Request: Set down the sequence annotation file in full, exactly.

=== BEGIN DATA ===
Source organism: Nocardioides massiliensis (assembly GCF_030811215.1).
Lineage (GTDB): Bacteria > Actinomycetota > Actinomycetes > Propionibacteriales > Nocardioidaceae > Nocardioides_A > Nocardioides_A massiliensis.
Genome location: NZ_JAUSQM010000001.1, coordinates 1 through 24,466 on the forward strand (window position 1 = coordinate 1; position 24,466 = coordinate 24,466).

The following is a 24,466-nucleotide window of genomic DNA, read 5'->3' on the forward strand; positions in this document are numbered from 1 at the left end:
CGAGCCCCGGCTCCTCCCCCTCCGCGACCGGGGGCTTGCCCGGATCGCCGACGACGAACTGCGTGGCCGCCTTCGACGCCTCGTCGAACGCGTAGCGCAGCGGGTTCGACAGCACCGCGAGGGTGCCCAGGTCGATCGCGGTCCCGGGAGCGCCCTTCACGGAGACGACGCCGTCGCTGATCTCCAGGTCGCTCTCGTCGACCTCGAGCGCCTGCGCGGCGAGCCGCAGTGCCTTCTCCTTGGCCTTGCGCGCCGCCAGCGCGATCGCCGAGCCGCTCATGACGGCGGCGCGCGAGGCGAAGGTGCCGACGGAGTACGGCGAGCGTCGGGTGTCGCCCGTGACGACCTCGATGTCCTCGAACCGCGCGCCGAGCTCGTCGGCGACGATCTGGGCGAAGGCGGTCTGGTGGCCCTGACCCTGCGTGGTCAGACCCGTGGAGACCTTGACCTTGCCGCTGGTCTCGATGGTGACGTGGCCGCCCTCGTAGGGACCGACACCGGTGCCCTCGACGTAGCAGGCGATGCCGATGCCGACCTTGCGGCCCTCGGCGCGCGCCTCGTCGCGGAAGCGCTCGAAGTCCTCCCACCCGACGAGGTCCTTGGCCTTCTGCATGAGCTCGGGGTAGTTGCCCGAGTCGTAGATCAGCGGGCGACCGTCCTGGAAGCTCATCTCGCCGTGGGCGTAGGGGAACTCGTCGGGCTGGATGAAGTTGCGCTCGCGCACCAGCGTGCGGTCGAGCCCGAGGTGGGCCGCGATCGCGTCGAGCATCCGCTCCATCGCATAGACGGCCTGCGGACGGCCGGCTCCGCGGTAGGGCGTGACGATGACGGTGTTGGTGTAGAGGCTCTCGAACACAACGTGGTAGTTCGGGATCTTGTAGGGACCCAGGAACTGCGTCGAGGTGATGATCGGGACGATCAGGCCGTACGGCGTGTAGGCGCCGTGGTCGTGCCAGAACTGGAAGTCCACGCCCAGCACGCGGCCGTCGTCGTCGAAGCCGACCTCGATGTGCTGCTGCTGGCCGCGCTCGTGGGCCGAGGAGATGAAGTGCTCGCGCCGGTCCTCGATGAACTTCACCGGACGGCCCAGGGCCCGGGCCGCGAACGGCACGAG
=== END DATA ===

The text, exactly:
Source organism: Nocardioides massiliensis (assembly GCF_030811215.1).
Lineage (GTDB): Bacteria > Actinomycetota > Actinomycetes > Propionibacteriales > Nocardioidaceae > Nocardioides_A > Nocardioides_A massiliensis.
Genome location: NZ_JAUSQM010000001.1, coordinates 1 through 24,466 on the forward strand (window position 1 = coordinate 1; position 24,466 = coordinate 24,466).

The following is a 24,466-nucleotide window of genomic DNA, read 5'->3' on the forward strand; positions in this document are numbered from 1 at the left end:
CGAGCCCCGGCTCCTCCCCCTCCGCGACCGGGGGCTTGCCCGGATCGCCGACGACGAACTGCGTGGCCGCCTTCGACGCCTCGTCGAACGCGTAGCGCAGCGGGTTCGACAGCACCGCGAGGGTGCCCAGGTCGATCGCGGTCCCGGGAGCGCCCTTCACGGAGACGACGCCGTCGCTGATCTCCAGGTCGCTCTCGTCGACCTCGAGCGCCTGCGCGGCGAGCCGCAGTGCCTTCTCCTTGGCCTTGCGCGCCGCCAGCGCGATCGCCGAGCCGCTCATGACGGCGGCGCGCGAGGCGAAGGTGCCGACGGAGTACGGCGAGCGTCGGGTGTCGCCCGTGACGACCTCGATGTCCTCGAACCGCGCGCCGAGCTCGTCGGCGACGATCTGGGCGAAGGCGGTCTGGTGGCCCTGACCCTGCGTGGTCAGACCCGTGGAGACCTTGACCTTGCCGCTGGTCTCGATGGTGACGTGGCCGCCCTCGTAGGGACCGACACCGGTGCCCTCGACGTAGCAGGCGATGCCGATGCCGACCTTGCGGCCCTCGGCGCGCGCCTCGTCGCGGAAGCGCTCGAAGTCCTCCCACCCGACGAGGTCCTTGGCCTTCTGCATGAGCTCGGGGTAGTTGCCCGAGTCGTAGATCAGCGGGCGACCGTCCTGGAAGCTCATCTCGCCGTGGGCGTAGGGGAACTCGTCGGGCTGGATGAAGTTGCGCTCGCGCACCAGCGTGCGGTCGAGCCCGAGGTGGGCCGCGATCGCGTCGAGCATCCGCTCCATCGCATAGACGGCCTGCGGACGGCCGGCTCCGCGGTAGGGCGTGACGATGACGGTGTTGGTGTAGAGGCTCTCGAACACAACGTGGTAGTTCGGGATCTTGTAGGGACCCAGGAACTGCGTCGAGGTGATGATCGGGACGATCAGGCCGTACGGCGTGTAGGCGCCGTGGTCGTGCCAGAACTGGAAGTCCACGCCCAGCACGCGGCCGTCGTCGTCGAAGCCGACCTCGATGTGCTGCTGCTGGCCGCGCTCGTGGGCCGAGGAGATGAAGTGCTCGCGCCGGTCCTCGATGAACTTCACCGGACGGCCCAGGGCCCGGGCCGCGAACGGCACGAG